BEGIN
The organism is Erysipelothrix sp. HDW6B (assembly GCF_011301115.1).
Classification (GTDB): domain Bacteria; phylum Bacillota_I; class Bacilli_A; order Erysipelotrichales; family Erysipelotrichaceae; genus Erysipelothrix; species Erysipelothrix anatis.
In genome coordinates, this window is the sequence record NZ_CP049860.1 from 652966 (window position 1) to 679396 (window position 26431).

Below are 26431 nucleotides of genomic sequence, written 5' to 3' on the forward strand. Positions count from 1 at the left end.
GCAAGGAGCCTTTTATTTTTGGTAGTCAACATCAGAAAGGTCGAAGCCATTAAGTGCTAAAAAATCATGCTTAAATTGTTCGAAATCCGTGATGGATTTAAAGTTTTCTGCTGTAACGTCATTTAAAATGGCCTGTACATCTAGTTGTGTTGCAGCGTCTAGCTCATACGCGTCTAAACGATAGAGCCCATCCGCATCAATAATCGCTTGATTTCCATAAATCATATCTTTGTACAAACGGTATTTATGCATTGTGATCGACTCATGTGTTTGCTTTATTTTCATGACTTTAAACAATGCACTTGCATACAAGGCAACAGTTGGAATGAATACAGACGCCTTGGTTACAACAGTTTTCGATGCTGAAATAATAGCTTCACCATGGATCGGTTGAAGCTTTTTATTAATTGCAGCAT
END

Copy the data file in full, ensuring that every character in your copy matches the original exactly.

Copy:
The organism is Erysipelothrix sp. HDW6B (assembly GCF_011301115.1).
Classification (GTDB): domain Bacteria; phylum Bacillota_I; class Bacilli_A; order Erysipelotrichales; family Erysipelotrichaceae; genus Erysipelothrix; species Erysipelothrix anatis.
In genome coordinates, this window is the sequence record NZ_CP049860.1 from 652966 (window position 1) to 679396 (window position 26431).

Below are 26431 nucleotides of genomic sequence, written 5' to 3' on the forward strand. Positions count from 1 at the left end.
GCAAGGAGCCTTTTATTTTTGGTAGTCAACATCAGAAAGGTCGAAGCCATTAAGTGCTAAAAAATCATGCTTAAATTGTTCGAAATCCGTGATGGATTTAAAGTTTTCTGCTGTAACGTCATTTAAAATGGCCTGTACATCTAGTTGTGTTGCAGCGTCTAGCTCATACGCGTCTAAACGATAGAGCCCATCCGCATCAATAATCGCTTGATTTCCATAAATCATATCTTTGTACAAACGGTATTTATGCATTGTGATCGACTCATGTGTTTGCTTTATTTTCATGACTTTAAACAATGCACTTGCATACAAGGCAACAGTTGGAATGAATACAGACGCCTTGGTTACAACAGTTTTCGATGCTGAAATAATAGCTTCACCATGGATCGGTTGAAGCTTTTTATTAATTGCAGCAT